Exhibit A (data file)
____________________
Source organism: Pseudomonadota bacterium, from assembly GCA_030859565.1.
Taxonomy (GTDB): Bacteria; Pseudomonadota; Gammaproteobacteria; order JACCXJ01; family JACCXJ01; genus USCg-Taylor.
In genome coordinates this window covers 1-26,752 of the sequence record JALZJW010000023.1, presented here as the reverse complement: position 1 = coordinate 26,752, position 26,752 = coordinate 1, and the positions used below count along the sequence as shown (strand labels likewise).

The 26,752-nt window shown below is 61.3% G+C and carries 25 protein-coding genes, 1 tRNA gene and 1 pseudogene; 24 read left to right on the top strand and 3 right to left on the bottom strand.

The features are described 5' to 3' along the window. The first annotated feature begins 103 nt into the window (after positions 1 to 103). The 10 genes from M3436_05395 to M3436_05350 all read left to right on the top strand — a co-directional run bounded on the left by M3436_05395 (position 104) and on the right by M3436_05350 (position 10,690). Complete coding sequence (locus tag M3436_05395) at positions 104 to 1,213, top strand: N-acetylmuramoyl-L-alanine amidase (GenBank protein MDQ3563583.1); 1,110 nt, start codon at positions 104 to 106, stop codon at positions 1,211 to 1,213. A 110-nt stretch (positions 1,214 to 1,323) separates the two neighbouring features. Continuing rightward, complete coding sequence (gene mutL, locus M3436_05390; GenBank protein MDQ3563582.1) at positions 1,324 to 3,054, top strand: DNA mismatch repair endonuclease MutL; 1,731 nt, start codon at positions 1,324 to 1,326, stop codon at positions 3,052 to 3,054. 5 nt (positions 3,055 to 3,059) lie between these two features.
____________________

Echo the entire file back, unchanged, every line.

Source organism: Pseudomonadota bacterium, from assembly GCA_030859565.1.
Taxonomy (GTDB): Bacteria; Pseudomonadota; Gammaproteobacteria; order JACCXJ01; family JACCXJ01; genus USCg-Taylor.
In genome coordinates this window covers 1-26,752 of the sequence record JALZJW010000023.1, presented here as the reverse complement: position 1 = coordinate 26,752, position 26,752 = coordinate 1, and the positions used below count along the sequence as shown (strand labels likewise).

The 26,752-nt window shown below is 61.3% G+C and carries 25 protein-coding genes, 1 tRNA gene and 1 pseudogene; 24 read left to right on the top strand and 3 right to left on the bottom strand.

The features are described 5' to 3' along the window. The first annotated feature begins 103 nt into the window (after positions 1 to 103). The 10 genes from M3436_05395 to M3436_05350 all read left to right on the top strand — a co-directional run bounded on the left by M3436_05395 (position 104) and on the right by M3436_05350 (position 10,690). Complete coding sequence (locus tag M3436_05395) at positions 104 to 1,213, top strand: N-acetylmuramoyl-L-alanine amidase (GenBank protein MDQ3563583.1); 1,110 nt, start codon at positions 104 to 106, stop codon at positions 1,211 to 1,213. A 110-nt stretch (positions 1,214 to 1,323) separates the two neighbouring features. Continuing rightward, complete coding sequence (gene mutL, locus M3436_05390; GenBank protein MDQ3563582.1) at positions 1,324 to 3,054, top strand: DNA mismatch repair endonuclease MutL; 1,731 nt, start codon at positions 1,324 to 1,326, stop codon at positions 3,052 to 3,054. 5 nt (positions 3,055 to 3,059) lie between these two features.